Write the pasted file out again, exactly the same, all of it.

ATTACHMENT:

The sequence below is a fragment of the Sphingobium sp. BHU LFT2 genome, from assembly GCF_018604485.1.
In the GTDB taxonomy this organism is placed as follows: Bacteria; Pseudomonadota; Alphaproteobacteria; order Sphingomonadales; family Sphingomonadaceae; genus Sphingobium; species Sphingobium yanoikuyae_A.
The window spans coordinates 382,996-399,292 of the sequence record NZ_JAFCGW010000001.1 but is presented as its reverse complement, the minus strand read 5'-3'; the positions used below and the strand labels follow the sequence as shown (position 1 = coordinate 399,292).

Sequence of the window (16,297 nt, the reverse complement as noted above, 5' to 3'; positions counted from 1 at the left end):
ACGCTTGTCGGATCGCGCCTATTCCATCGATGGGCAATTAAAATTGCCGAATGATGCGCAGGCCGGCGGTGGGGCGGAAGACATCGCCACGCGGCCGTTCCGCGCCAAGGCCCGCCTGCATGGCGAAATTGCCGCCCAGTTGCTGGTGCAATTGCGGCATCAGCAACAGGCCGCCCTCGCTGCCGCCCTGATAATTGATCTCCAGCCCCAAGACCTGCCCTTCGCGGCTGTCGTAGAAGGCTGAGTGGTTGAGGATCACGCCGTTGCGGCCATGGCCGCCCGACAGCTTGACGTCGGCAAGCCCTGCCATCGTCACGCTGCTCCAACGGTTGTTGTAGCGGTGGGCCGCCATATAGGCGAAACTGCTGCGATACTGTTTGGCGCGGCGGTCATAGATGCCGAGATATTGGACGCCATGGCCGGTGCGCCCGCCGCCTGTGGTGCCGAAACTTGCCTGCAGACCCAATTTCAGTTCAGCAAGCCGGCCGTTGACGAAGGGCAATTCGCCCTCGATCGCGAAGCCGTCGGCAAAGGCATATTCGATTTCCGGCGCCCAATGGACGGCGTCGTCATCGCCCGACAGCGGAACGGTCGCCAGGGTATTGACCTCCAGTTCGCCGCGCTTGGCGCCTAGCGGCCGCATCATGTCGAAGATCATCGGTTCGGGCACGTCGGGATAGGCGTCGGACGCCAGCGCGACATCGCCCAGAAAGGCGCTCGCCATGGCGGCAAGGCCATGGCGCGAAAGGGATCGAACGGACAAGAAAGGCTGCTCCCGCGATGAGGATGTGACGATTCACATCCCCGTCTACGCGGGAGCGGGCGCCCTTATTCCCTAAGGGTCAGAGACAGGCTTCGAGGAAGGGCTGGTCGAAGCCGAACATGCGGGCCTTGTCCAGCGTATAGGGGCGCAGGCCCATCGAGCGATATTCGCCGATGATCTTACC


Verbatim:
The sequence below is a fragment of the Sphingobium sp. BHU LFT2 genome, from assembly GCF_018604485.1.
In the GTDB taxonomy this organism is placed as follows: Bacteria; Pseudomonadota; Alphaproteobacteria; order Sphingomonadales; family Sphingomonadaceae; genus Sphingobium; species Sphingobium yanoikuyae_A.
The window spans coordinates 382,996-399,292 of the sequence record NZ_JAFCGW010000001.1 but is presented as its reverse complement, the minus strand read 5'-3'; the positions used below and the strand labels follow the sequence as shown (position 1 = coordinate 399,292).

Sequence of the window (16,297 nt, the reverse complement as noted above, 5' to 3'; positions counted from 1 at the left end):
ACGCTTGTCGGATCGCGCCTATTCCATCGATGGGCAATTAAAATTGCCGAATGATGCGCAGGCCGGCGGTGGGGCGGAAGACATCGCCACGCGGCCGTTCCGCGCCAAGGCCCGCCTGCATGGCGAAATTGCCGCCCAGTTGCTGGTGCAATTGCGGCATCAGCAACAGGCCGCCCTCGCTGCCGCCCTGATAATTGATCTCCAGCCCCAAGACCTGCCCTTCGCGGCTGTCGTAGAAGGCTGAGTGGTTGAGGATCACGCCGTTGCGGCCATGGCCGCCCGACAGCTTGACGTCGGCAAGCCCTGCCATCGTCACGCTGCTCCAACGGTTGTTGTAGCGGTGGGCCGCCATATAGGCGAAACTGCTGCGATACTGTTTGGCGCGGCGGTCATAGATGCCGAGATATTGGACGCCATGGCCGGTGCGCCCGCCGCCTGTGGTGCCGAAACTTGCCTGCAGACCCAATTTCAGTTCAGCAAGCCGGCCGTTGACGAAGGGCAATTCGCCCTCGATCGCGAAGCCGTCGGCAAAGGCATATTCGATTTCCGGCGCCCAATGGACGGCGTCGTCATCGCCCGACAGCGGAACGGTCGCCAGGGTATTGACCTCCAGTTCGCCGCGCTTGGCGCCTAGCGGCCGCATCATGTCGAAGATCATCGGTTCGGGCACGTCGGGATAGGCGTCGGACGCCAGCGCGACATCGCCCAGAAAGGCGCTCGCCATGGCGGCAAGGCCATGGCGCGAAAGGGATCGAACGGACAAGAAAGGCTGCTCCCGCGATGAGGATGTGACGATTCACATCCCCGTCTACGCGGGAGCGGGCGCCCTTATTCCCTAAGGGTCAGAGACAGGCTTCGAGGAAGGGCTGGTCGAAGCCGAACATGCGGGCCTTGTCCAGCGTATAGGGGCGCAGGCCCATCGAGCGATATTCGCCGATGATCTTACC